MP pledges to help resort threatened with seawater blacklist

PUBLISHED: 09:00 10 June 2014 | UPDATED: 09:03 10 June 2014

Tessa Munt

Tessa Munt

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PEOPLE are ‘rightly concerned’ about the prospect of EU sanctions at Burnham beach under new stringent water quality controls, according to the area’s MP.

Burnham has been listed as one of 45 beaches in the UK which could fall foul of the new rules, under which a ban on swimming could be implemented in a worst-case scenario.

Wells MP Tessa Munt told the Mercury she has been in contact with the minister responsible and would make sure others were kept in the loop.

She said: “People are rightly concerned and it’s vital that everything be done to bring about a sensible solution.

“I have been in touch with my colleague Dan Rogerson, the minister responsible for water issues, to request a meeting on this issue at his earliest convenience. I will, of course, ensure ministers are fully briefed.”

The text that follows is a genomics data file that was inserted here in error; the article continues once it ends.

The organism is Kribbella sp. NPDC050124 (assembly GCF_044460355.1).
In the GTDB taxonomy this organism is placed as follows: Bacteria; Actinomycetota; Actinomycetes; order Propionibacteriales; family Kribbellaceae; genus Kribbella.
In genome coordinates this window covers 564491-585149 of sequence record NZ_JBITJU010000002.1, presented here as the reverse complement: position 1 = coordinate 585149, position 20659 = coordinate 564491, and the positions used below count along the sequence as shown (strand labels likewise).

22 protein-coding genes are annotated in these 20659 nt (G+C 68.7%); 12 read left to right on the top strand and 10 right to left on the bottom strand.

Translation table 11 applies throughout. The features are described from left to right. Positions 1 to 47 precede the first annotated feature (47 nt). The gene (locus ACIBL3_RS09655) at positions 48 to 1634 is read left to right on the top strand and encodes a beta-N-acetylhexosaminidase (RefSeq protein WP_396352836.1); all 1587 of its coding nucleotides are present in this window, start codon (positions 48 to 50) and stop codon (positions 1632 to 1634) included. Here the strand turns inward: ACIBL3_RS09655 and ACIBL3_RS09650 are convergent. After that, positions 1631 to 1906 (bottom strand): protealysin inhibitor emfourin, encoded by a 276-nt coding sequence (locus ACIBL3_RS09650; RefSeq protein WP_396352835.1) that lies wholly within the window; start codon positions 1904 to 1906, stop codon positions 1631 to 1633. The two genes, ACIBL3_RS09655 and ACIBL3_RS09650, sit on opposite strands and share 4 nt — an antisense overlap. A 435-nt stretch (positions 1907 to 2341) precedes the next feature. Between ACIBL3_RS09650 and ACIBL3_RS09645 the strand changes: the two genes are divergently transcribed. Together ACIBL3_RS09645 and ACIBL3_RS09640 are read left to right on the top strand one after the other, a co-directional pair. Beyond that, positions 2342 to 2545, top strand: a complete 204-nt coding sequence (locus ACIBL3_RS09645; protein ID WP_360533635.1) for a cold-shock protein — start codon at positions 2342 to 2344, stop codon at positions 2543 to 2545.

At a meeting last month, Burnham and Highbridge town councillors expressed their unease over the potential impact any punitive measures could have on the area, following the publication of an Environment Agency report which suggested it could take up to five years for things to improve.

In April, the Marine Conservation Society’s Good Beach Guide rated Burnham as ‘mandatory’, the second lowest of four available grades, due to the standard of the resort’s sea water.

Councillor Louise Parkin, who runs Burnham Pier’s pavilion, said ‘certain things’ were already being done to enhance the area’s water quality.

She said: “The plant at Highbridge is treating its water with ultraviolet light which should, to an extent, help the problem.

“We don’t have the money to bring any of the existing work forward but, to the best of my knowledge, everything is on track for completion in 2016. We are having to jump through hoops in this situation, but if we can improve the water we should.”

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